IBM Offshoring Nearly 5,000 Software Jobs
In a move that falls in line with analyst predictions about offshore outsourcing, IBM plans to move nearly 5,000 software programming jobs to India and other foreign nations beginning next year, according to a published report.
Yankee Group program manager Andy Efstathiou told TechNewsWorld that in addition to the cost-savings advantages of offshoring, IBM is seeking to move some of its workers to the foreign markets the company serves.
"IBM is doing it also to facilitate true global sourcing," Efstathiou said. "They've been in the Indian market for an extremely long time. Having that ability and having workers [there] isn't something new. Increasing their footprint there is really an ongoing trend for them."
Moving U.S. Positions
The report -- published first in The Wall Street Journal -- also indicated that IBM plans to move thousands of U.S. software jobs across the country to India, China and elsewhere. The reported 4,730 jobs represent 1.5 percent of IBM's total workforce of about 315,000.
The report said about 1,000 employees are scheduled to be notified of the job movement in the first half of next year, but it did not indicate when IBM will make those notifications or send the other positions overseas.
In a statement, IBM said, "the vast majority of the growth in applications services that will occur in markets like India, China and Latin America will result from winning new contracts," especially in high-growth areas like business transformation outsourcing.
"We expect our hiring next year in the U.S. to equal or increase over 2003 levels," the statement said. "In fact, on a percentage basis, our forecast is for hiring across the Americas to outpace the hiring in the rest of the world."
Global Market, Global Workforce
Yankee's Efstathiou said that while cost savings is the reason for most offshore outsourcing of U.S. jobs, it would not make sense for IBM to use U.S. workers to supply a foreign market such as India.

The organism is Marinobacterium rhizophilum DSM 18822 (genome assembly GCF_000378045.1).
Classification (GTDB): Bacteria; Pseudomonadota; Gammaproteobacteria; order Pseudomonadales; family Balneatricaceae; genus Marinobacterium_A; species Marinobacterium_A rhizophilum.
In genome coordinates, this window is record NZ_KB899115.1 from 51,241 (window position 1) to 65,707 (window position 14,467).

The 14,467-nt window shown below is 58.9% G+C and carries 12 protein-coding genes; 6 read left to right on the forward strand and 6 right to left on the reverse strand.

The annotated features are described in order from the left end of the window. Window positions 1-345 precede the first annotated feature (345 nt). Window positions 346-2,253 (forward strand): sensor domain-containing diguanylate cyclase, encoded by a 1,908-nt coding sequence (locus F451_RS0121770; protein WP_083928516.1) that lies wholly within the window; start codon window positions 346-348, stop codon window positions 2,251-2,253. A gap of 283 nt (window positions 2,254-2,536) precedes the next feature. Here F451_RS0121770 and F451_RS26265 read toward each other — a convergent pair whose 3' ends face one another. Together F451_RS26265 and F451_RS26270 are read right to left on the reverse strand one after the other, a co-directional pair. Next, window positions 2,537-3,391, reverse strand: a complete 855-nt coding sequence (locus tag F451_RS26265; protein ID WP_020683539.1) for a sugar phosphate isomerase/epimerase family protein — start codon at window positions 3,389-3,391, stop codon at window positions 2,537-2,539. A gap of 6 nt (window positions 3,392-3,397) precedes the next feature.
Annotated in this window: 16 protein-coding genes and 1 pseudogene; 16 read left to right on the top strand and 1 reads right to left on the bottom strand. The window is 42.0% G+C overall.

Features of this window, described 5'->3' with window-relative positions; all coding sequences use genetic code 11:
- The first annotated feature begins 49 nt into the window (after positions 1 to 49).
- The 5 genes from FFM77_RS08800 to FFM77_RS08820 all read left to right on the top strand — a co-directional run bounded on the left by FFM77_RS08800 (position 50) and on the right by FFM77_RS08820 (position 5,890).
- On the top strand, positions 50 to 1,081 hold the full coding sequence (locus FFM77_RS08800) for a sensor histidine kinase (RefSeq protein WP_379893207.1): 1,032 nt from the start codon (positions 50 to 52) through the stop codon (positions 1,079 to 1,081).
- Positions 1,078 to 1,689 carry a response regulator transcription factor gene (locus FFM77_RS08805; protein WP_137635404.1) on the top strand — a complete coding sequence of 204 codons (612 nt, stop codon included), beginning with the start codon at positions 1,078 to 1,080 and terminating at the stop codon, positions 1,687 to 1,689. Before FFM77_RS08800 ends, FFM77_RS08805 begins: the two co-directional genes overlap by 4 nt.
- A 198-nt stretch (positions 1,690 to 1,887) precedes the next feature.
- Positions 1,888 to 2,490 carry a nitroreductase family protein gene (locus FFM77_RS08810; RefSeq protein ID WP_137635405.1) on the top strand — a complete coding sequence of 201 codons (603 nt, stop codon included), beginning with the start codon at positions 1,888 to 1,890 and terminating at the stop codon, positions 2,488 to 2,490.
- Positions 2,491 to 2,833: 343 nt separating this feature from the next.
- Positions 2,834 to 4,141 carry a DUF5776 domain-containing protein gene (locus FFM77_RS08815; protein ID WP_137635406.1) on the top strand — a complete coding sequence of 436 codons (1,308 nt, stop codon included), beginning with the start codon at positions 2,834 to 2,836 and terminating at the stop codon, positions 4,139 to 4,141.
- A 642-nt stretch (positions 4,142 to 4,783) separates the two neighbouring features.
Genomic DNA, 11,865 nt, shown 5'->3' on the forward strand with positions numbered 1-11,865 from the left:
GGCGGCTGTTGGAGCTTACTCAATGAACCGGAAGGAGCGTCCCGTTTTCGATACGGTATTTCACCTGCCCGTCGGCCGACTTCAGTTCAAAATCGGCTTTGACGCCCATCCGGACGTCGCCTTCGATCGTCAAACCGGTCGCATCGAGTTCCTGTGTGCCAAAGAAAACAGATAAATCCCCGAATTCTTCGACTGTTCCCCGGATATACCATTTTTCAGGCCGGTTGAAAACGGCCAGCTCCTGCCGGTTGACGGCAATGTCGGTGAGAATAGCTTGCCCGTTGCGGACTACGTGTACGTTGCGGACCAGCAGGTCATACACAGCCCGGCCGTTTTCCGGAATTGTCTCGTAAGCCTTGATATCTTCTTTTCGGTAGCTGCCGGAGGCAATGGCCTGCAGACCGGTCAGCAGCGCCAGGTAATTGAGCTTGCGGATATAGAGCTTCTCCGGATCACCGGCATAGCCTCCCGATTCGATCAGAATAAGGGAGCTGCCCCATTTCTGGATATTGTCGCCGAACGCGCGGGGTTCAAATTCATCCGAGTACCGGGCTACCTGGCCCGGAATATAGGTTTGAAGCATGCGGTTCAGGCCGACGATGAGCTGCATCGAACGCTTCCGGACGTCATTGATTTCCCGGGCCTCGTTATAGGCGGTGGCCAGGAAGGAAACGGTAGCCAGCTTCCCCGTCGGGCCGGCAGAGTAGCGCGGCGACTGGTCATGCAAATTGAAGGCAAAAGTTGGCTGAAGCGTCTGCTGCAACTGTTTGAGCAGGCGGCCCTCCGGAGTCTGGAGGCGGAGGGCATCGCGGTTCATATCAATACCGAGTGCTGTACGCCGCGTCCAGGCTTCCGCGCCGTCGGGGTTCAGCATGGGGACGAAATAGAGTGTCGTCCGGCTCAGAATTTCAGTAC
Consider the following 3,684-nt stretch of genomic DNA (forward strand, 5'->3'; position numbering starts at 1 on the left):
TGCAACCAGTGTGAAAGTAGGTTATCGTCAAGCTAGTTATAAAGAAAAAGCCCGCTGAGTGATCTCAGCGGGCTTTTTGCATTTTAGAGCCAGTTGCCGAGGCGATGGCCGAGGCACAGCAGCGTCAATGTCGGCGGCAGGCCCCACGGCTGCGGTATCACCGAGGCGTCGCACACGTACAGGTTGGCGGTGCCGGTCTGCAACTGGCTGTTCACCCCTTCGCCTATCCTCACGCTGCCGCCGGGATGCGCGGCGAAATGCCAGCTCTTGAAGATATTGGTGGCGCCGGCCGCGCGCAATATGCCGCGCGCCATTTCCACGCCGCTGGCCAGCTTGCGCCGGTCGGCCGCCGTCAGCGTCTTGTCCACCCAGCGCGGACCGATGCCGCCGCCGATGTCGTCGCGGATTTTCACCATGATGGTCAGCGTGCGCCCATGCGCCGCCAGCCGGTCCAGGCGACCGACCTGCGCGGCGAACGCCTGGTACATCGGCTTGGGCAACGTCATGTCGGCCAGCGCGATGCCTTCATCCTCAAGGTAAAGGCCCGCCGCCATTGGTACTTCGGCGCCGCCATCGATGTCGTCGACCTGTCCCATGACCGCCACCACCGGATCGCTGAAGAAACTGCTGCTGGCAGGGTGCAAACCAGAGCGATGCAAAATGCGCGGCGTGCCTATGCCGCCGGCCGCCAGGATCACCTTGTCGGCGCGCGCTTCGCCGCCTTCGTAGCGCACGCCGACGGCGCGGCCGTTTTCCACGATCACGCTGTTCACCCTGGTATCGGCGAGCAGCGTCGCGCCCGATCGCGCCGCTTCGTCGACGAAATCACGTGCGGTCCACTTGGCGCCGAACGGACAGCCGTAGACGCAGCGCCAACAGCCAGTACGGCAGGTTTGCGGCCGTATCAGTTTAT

Efstathiou added that most of the jobs IBM will be moving, like most other offshored IT jobs, are in the software space. The analyst indicated that the jobs in the case of IBM's plans likely will be entry-level programmer jobs that are below systems analysis positions.
He also said the move represents only a potential loss of U.S. jobs because some workers will be able to take other positions at IBM or other firms.
Business Matters More
While he expressed sympathy for IBM workers who might be displaced by the offshoring plans, Efstathiou said IBM's business success will have far more impact on U.S. jobs.
"This is extremely small compared to what goes on in business," he said. "It doesn't make it easy for people who have to adjust to a different position, but relative to business, this is relatively minor."
While they have indicated a positive economic environment might mitigate the trend of jobs moving overseas, analysts still believe the movement of U.S. IT jobs abroad will continue to increase.
In a recent survey of IT services vendors, industry research firm IDC indicated that the offshore component of delivering U.S. IT services might rise to as much as 23 percent by 2007, up dramatically from 5 percent in 2003.
"We will be seeing [outsourcing] spread across all IT services segments," IDC program manager Ned May told TechNewsWorld, adding that offshoring is likely to spread beyond current limited areas that include call-center help and custom application development. "We're going to see a broadening of the impact in many different activities."